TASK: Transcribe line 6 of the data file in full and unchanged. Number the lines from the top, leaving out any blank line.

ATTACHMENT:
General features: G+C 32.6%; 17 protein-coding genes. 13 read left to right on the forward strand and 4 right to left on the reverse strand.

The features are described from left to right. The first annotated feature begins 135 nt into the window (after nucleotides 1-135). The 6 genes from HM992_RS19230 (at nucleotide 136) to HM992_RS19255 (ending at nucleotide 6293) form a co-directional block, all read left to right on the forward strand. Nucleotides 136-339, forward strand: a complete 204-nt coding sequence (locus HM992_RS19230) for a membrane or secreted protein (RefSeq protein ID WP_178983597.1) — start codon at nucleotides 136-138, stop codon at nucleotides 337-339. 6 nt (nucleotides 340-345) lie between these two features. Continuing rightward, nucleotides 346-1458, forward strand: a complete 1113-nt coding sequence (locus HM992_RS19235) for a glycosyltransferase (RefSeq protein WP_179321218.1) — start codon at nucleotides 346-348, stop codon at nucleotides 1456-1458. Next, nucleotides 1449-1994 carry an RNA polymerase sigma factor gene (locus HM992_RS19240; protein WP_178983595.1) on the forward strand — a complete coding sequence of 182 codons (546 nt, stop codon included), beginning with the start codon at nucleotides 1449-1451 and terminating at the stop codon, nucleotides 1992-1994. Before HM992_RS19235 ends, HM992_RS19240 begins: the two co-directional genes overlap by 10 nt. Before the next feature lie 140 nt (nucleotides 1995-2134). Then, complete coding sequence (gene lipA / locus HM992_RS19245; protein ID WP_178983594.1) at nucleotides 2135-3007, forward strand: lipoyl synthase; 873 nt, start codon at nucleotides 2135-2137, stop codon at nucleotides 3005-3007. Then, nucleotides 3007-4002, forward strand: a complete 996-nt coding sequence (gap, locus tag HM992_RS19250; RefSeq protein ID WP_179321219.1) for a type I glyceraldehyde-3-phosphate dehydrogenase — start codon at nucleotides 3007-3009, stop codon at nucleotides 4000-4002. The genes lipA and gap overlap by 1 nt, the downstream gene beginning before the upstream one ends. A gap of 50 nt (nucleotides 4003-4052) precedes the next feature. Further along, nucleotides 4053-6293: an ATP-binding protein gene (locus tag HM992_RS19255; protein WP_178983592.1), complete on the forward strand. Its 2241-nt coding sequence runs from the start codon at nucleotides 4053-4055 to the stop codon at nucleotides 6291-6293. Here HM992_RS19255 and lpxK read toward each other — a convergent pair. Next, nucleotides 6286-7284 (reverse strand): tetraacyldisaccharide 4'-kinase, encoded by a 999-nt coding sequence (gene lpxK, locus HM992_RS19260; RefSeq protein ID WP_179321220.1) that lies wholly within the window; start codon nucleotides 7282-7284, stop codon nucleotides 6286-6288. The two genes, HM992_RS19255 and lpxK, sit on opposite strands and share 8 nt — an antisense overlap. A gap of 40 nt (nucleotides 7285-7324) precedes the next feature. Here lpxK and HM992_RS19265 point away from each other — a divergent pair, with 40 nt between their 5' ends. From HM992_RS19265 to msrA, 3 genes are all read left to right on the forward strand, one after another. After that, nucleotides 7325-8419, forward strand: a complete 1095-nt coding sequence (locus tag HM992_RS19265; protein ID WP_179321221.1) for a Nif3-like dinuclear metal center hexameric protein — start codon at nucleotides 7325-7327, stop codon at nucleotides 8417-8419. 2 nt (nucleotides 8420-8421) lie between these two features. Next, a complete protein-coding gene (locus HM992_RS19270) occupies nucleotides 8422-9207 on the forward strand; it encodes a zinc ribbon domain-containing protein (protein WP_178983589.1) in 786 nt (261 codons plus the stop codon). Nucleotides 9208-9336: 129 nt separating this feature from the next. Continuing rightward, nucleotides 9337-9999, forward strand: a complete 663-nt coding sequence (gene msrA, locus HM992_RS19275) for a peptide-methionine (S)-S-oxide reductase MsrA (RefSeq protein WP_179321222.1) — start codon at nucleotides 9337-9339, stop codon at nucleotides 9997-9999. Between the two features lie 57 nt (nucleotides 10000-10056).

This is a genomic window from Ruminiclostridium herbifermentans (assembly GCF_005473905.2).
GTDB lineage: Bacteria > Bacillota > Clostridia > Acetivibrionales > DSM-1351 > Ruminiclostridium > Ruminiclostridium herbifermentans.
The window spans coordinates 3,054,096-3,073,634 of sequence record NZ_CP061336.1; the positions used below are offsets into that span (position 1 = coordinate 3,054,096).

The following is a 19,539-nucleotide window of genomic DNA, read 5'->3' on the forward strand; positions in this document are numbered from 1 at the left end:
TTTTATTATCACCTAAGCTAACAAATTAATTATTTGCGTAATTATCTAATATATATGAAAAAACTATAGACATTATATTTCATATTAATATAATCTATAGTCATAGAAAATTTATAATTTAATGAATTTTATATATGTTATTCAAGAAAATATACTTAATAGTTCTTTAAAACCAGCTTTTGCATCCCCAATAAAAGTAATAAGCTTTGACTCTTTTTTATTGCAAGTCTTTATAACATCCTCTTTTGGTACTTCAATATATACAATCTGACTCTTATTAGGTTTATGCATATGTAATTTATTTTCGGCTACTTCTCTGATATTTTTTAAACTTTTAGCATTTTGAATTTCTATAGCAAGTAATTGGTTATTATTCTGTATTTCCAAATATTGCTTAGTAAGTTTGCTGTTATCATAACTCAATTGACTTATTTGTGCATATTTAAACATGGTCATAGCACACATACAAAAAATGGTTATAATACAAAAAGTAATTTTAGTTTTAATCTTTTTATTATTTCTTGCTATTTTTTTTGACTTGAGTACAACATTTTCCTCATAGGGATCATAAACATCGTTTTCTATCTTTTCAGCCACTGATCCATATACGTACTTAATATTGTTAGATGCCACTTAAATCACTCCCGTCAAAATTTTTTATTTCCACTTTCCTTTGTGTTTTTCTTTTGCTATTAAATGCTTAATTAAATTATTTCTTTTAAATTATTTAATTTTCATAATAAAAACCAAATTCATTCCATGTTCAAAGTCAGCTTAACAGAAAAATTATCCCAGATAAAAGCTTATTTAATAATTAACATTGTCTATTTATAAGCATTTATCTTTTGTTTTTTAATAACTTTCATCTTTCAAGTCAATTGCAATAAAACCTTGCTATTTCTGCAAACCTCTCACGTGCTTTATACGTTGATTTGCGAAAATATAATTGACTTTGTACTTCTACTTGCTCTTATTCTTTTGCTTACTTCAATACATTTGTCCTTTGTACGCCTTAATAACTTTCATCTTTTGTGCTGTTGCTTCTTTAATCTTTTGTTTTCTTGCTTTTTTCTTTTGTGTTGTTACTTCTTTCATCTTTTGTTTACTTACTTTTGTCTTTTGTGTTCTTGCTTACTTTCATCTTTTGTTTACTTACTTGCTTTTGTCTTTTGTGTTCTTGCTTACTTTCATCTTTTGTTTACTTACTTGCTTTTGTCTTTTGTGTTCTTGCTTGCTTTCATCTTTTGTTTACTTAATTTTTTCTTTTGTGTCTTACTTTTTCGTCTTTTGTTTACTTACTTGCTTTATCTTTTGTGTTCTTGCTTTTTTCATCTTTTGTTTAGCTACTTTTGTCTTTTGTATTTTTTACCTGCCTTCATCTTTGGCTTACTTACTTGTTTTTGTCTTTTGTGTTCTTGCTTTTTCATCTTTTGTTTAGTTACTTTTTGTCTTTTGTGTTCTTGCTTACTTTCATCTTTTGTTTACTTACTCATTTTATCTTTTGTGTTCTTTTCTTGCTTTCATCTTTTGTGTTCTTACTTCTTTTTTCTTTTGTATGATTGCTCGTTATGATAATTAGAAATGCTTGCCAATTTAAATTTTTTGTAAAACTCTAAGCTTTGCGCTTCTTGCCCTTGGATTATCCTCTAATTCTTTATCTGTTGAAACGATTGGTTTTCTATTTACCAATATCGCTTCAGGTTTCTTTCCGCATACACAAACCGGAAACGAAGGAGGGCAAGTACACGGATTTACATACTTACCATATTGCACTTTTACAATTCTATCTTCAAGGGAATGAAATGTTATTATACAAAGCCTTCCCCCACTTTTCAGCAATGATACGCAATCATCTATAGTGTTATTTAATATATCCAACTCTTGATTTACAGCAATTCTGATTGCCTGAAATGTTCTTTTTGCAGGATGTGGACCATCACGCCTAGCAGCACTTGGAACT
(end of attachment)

The following is a 19,539-nucleotide window of genomic DNA, read 5'->3' on the forward strand; positions in this document are numbered from 1 at the left end: